Paranoia strikes deep—into your life it will creep. Buffalo Springfield, 1967
The U.S. Army now classifies the media as a threat – along with Al Qaeda, warlords and drug cartels. The classification is part of an Army slideshow, which you can download on-line at http://www.fas.org/irp/agency/army/opsec-blog.pdf.
There’s a man with a gun over there, telling me that I’ve got to beware.
Besides the media, soldiers and their families are apparently security threats. A 79-page order, issued April 19, warns about breaches of operations security—OPSEC in the military jargon—by soldiers writing e-mails home and blogging about their experiences in Iraq. Soldiers must clear e-mails and blog posts with their commanding officers before sending them (paragraph 2-1g). Failure to comply with OPSEC “may be punished as violations of a lawful order” under the Uniform Code of Military Justice (UCMJ). And those “not subject to the UCMJ who fail to protect critical and sensitive information from unauthorized disclosure may be subject to administrative, disciplinary, contractual, or criminal action.”
There’s something happening here, and what it is ain’t exactly clear.
Disclosure of “sensitive and critical information” violates OPSEC. What is “sensitive and critical” info? Giving an explanation, Maj. Ray Ceralde, the Army OPSEC program manager, explained that increased numbers of parked cars in a Pentagon lot and increased Pentagon pizza orders on January 16, 1991 could have signaled the next day’s beginning of Operation Desert Storm. That meant these facts were “sensitive and critical information.” (There’s some speculation that the whole pizza/parking lot story is an urban legend—but what do the facts matter, when security is at stake?) Some “critical and sensitive” information is specifically listed, and its disclosure prohibited, by the order, including photos of “Improvised Explosive Device (IED) strikes, battle scenes, casualties, destroyed or damaged equipment, personnel killed in action (KIA), both friendly and adversary…”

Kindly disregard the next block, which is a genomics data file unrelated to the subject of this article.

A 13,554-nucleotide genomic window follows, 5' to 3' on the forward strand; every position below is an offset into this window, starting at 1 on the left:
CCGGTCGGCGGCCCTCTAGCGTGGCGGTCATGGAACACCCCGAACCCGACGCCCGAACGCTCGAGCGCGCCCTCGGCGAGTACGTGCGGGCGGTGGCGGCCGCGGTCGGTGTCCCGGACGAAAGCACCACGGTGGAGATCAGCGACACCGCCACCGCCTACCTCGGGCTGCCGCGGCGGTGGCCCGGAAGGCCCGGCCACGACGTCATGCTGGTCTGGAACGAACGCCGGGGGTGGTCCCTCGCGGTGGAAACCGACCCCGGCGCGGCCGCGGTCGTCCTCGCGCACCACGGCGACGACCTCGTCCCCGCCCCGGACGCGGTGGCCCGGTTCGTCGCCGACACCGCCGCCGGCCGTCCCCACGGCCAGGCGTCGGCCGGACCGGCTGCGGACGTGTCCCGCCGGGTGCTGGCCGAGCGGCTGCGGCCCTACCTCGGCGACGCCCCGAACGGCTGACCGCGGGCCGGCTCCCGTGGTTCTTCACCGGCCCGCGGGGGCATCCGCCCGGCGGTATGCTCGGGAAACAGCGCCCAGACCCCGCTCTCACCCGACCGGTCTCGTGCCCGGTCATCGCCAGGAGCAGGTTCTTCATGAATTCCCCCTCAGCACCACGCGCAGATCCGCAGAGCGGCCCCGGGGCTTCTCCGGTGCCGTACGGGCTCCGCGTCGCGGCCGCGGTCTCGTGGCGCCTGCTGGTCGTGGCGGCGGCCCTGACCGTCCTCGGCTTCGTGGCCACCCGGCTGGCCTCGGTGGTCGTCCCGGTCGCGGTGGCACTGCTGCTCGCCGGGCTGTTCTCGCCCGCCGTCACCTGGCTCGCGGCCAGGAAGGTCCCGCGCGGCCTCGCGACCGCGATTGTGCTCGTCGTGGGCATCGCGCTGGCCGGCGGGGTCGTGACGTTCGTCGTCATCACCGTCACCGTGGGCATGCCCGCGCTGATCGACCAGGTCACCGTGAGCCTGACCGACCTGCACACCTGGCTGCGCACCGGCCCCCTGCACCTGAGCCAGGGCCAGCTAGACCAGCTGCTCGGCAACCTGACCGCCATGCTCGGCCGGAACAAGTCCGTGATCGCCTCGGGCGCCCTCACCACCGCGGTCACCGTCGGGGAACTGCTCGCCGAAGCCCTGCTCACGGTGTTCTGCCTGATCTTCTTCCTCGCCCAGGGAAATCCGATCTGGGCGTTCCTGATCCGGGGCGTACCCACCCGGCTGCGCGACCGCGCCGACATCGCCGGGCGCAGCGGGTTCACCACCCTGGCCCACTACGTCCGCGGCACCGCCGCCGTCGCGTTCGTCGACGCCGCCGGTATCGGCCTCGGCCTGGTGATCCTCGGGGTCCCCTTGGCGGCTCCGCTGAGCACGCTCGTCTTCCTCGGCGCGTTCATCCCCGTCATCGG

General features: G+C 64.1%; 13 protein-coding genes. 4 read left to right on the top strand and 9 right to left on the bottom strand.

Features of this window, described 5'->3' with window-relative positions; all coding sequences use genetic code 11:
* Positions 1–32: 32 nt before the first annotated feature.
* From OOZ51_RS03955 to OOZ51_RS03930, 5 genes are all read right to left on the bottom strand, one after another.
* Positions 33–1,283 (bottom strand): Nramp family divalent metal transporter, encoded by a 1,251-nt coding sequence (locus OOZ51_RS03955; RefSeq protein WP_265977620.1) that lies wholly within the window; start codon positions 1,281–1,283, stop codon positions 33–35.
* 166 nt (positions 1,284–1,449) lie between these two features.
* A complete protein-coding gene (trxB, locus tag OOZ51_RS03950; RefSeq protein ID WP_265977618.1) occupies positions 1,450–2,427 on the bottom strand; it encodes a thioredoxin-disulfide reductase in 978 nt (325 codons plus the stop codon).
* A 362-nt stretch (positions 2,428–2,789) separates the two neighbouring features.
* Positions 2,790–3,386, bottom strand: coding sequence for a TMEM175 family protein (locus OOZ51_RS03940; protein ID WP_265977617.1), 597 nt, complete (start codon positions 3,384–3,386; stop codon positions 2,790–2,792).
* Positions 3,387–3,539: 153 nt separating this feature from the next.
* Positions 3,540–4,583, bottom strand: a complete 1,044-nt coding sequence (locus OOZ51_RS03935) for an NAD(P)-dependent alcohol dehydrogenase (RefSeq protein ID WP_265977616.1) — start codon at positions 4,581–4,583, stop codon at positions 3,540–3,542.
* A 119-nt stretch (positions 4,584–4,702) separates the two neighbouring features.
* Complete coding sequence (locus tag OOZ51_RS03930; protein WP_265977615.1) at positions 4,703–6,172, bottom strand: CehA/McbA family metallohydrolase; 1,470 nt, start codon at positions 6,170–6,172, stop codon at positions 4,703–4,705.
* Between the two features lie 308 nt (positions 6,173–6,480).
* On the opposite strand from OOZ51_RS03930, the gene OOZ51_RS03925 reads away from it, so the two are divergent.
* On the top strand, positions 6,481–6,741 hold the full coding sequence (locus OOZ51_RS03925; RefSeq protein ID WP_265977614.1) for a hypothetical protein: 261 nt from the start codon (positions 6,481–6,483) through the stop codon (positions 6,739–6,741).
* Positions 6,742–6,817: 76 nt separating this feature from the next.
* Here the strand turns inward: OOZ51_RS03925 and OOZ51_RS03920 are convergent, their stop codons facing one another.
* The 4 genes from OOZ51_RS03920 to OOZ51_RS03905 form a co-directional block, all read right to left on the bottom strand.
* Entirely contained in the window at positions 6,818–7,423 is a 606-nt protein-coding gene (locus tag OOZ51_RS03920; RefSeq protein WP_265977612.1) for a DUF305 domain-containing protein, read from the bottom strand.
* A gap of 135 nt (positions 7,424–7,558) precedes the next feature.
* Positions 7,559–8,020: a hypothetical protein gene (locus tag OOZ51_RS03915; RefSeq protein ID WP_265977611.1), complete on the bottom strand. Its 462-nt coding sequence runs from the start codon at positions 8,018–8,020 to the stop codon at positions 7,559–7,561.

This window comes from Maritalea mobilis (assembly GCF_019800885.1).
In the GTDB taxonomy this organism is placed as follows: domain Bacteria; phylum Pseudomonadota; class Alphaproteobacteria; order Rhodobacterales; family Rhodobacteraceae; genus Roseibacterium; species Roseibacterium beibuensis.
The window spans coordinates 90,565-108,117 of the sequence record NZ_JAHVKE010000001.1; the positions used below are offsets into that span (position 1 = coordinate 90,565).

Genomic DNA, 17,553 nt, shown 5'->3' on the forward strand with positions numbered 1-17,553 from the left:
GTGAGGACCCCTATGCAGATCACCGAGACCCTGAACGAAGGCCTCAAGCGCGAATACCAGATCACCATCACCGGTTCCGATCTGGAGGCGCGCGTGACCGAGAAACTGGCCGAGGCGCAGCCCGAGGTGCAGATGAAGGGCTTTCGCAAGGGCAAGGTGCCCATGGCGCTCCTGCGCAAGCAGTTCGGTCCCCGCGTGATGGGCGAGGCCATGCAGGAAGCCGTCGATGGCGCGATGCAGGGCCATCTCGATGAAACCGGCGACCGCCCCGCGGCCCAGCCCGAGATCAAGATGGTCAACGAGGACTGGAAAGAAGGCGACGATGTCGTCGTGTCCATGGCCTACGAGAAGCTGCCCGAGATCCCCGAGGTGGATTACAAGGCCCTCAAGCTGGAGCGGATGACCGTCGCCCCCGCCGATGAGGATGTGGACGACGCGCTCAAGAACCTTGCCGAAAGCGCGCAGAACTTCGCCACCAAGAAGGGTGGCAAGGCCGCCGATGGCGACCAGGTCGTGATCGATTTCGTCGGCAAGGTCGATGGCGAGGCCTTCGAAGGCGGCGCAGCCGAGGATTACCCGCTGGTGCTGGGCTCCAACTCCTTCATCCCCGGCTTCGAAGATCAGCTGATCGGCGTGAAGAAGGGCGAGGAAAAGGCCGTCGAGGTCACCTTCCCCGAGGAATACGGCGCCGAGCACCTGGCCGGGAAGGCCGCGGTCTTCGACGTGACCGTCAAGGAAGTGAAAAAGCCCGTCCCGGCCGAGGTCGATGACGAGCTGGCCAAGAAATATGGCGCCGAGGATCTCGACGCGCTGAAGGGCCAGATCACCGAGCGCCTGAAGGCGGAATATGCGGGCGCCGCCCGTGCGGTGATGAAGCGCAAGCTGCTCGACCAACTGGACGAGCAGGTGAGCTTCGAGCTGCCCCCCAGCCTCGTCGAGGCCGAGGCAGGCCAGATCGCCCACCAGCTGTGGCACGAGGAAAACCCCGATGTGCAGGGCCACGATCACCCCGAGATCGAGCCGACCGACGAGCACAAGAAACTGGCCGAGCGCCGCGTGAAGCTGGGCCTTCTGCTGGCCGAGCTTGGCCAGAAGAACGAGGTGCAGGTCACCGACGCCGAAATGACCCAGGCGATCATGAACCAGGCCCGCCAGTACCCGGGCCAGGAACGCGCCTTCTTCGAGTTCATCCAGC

Though the 79-page order provides several descriptions of “sensitive” and “critical” information that may not be communicated, none of them provide much guidance to the soldiers, civilian employees, family members, or media who are the targets of the OPSEC order. In a neat Catch-22, the order itself is classified as “For Official Use Only (FOUO)”, and paragraph 1-6e says that FOUO information is “sensitive.” That means the order itself is “for official Government use only” and may not be distributed or circulated. (If you are not afraid of prosecution, you can download Army Regulation 530-1 at http://blog.wired.com/defense/files/army_reg_530_1_updated.)
Bottom line: virtually any information of any kind could become part of a complicated puzzle that could aid the enemy. Virtually any soldier, civilian employee or contractor could be prosecuted for communicating the wrong information. The only way to be sure you are not breaking the rules is to keep your mouth shut and tell no one back home what is actually going on.
That means no pleas for body armor. (E-mails in 2004 broke open the story of unprotected U.S. soldiers.) No scandals about unarmored Humvees (2004-2007). No reporting on torture of prisoners (Abu Ghraib). No truth-telling to families about death-by-friendly-fire (Pat Tillman). No whistle-blowing on a squad that rapes a fourteen-year-old girl and murders her whole family (Mahmudiya). No leaks about massacres (Haditha).
Remember: the media is the enemy. War is Peace. Slavery is Freedom. Ignorance is Strength.